Ultrasound significantly decreases the time needed for the marinade to penetrate the meat compared to a standard marination technique. No differences where observed between the US frequencies tested; however, higher uptake of sodium was achieved by applying 130 kHz, reaching the sodium targets in only 1 h, compared to 16 h needed for the traditional immersion method. No changes were observed in the texture and lipid oxidation profile of the US-marinated chicken samples with standard sodium content. However, at lower sodium levels and without the replacement of sodium with other mineral salts, ultrasound processing could not replace the functional role of salt, resulting in significant changes in the meat texture. Nonetheless, when NaCl was substituted with KCl and treated by ultrasound, a statistically significant decrease in the fatty acid oxidation was observed, while the other quality parameters remained unaltered compared to full-sodium products. These findings suggest that ultrasound technology offers the potential to improve and speed up existing marination processes; further studies on the role of ultrasound in combination with sodium-replacing ingredients could provide the food industry with new processing options to achieve sodium reduction in processed poultry meat.

Author Contributions

Conceptualization, E.S.I. and B.K.T.; Investigation, E.S.I.; Writing—original draft, E.S.I.; Writing—review & editing, C.M.B., J.P.K. and B.K.T.

Funding

Teagasc Walsh fellowship Programme.

Acknowledgments

The support of the Teagasc Walsh Fellowship Programme is acknowledged.

Conflicts of Interest

The authors declare no conflict of interest.

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Figure 1. Rate of sodium uptake based on treatment time. Sodium uptake (g/100 g of sample) in chicken samples marinated with 8% NaCl solution in an ultrasonic bath (25, 45, 130 kHz) or by immersion (Control). The rate at each time interval was calculated as ((Na) T2 − (Na) T1)/(T2 − T1).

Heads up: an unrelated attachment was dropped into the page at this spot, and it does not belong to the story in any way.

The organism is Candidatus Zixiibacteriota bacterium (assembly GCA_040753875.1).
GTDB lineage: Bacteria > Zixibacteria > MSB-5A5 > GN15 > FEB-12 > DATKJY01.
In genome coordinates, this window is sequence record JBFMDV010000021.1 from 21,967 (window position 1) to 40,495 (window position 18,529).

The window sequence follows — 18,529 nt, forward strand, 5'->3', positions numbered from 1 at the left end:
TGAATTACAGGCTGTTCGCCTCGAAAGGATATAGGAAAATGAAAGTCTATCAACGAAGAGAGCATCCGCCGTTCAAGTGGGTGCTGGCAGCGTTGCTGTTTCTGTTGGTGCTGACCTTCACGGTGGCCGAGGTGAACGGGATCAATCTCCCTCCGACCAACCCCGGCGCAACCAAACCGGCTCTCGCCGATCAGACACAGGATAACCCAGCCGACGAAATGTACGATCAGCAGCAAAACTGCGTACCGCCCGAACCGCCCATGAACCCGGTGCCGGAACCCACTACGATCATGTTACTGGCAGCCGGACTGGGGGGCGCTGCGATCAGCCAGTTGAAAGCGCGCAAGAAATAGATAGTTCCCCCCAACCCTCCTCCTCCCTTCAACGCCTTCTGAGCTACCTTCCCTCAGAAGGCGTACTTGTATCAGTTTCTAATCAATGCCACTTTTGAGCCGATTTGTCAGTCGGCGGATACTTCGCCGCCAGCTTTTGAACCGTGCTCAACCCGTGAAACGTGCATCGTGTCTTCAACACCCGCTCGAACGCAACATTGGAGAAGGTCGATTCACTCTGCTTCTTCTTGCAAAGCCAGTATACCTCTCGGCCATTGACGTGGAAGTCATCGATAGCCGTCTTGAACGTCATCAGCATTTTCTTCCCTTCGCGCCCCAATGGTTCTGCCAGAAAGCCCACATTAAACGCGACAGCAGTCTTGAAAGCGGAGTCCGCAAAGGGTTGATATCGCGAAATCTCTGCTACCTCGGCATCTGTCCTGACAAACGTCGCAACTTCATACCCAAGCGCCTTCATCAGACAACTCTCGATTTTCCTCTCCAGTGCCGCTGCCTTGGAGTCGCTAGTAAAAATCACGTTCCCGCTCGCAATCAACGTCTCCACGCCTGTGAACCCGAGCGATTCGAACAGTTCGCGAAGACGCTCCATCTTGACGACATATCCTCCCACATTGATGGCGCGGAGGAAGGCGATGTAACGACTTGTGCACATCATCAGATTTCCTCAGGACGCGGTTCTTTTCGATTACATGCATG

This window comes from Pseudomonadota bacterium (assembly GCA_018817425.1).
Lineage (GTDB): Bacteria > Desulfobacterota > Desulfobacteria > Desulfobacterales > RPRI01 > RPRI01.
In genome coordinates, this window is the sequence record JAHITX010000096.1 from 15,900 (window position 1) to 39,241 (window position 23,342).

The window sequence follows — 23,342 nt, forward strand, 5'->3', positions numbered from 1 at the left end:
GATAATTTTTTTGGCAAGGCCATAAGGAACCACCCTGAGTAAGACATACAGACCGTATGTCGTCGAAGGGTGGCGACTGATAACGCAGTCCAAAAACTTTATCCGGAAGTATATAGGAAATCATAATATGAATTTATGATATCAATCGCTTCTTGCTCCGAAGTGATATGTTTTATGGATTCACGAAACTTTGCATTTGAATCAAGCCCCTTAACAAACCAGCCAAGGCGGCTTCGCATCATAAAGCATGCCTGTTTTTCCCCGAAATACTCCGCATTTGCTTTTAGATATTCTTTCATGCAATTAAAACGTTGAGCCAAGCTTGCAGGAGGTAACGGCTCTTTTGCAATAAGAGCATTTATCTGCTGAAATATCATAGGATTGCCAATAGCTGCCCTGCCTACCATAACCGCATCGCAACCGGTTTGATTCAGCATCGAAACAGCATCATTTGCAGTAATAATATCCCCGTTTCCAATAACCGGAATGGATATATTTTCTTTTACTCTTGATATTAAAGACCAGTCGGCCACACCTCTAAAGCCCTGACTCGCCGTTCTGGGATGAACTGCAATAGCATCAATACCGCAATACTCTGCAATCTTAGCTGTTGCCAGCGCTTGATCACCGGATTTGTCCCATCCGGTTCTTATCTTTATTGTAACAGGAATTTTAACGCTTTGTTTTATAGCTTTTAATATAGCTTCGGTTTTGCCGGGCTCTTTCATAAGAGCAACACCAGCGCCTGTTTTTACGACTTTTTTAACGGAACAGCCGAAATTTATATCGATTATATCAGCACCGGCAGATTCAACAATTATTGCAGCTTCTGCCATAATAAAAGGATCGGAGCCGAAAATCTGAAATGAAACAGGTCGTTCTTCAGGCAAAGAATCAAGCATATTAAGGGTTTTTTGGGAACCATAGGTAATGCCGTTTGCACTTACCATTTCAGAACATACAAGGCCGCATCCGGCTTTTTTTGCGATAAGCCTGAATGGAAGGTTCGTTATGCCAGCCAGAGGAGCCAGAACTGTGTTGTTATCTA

Figure 1. Rate of sodium uptake based on treatment time. Sodium uptake (g/100 g of sample) in chicken samples marinated with 8% NaCl solution in an ultrasonic bath (25, 45, 130 kHz) or by immersion (Control). The rate at each time interval was calculated as ((Na) T2 − (Na) T1)/(T2 − T1).
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Figure 2. Texture Profile Analysis (TPA) of samples marinated with a 1:2 substitution of NaCl with KCl (SR) or with a 50% reduction of NaCl (R50). Chicken samples were marinated with a frequency of 130 kHz for 1 h. Values are compared with a chicken sample marinated without ultrasound for 16 h (Control). Values represents means ± standard deviation (SD, N = 4). Different letters represent significant differences at p < 0.05 for each attribute.
Figure 2. Texture Profile Analysis (TPA) of samples marinated with a 1:2 substitution of NaCl with KCl (SR) or with a 50% reduction of NaCl (R50). Chicken samples were marinated with a frequency of 130 kHz for 1 h. Values are compared with a chicken sample marinated without ultrasound for 16 h (Control). Values represents means ± standard deviation (SD, N = 4). Different letters represent significant differences at p < 0.05 for each attribute.
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Figure 3. Formation of secondary lipids oxidation products in chicken marinated with NaCl/KCl (SR) or reduced-salt marinade (R50); Chicken samples were marinated with a US frequency of 130 kHz for 1 h. Values are compared with chicken samples marinated without ultrasound for 16 h (Control). Values represents means ± standard deviation (SD, N = 4). Different letters are significant at p < 0.05.
Figure 3. Formation of secondary lipids oxidation products in chicken marinated with NaCl/KCl (SR) or reduced-salt marinade (R50); Chicken samples were marinated with a US frequency of 130 kHz for 1 h. Values are compared with chicken samples marinated without ultrasound for 16 h (Control). Values represents means ± standard deviation (SD, N = 4). Different letters are significant at p < 0.05.
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Table 1. Pearson’s correlation coefficients between the treatment variables and meat quality parameters a.
Table 1. Pearson’s correlation coefficients between the treatment variables and meat quality parameters a.
TimeFrequencyCLNaHdCw.Sp.Ch.MDA-c
Frequency0.399 **--------
CL0.394 **0.199-------
Na0.531 **0.286 **0.085------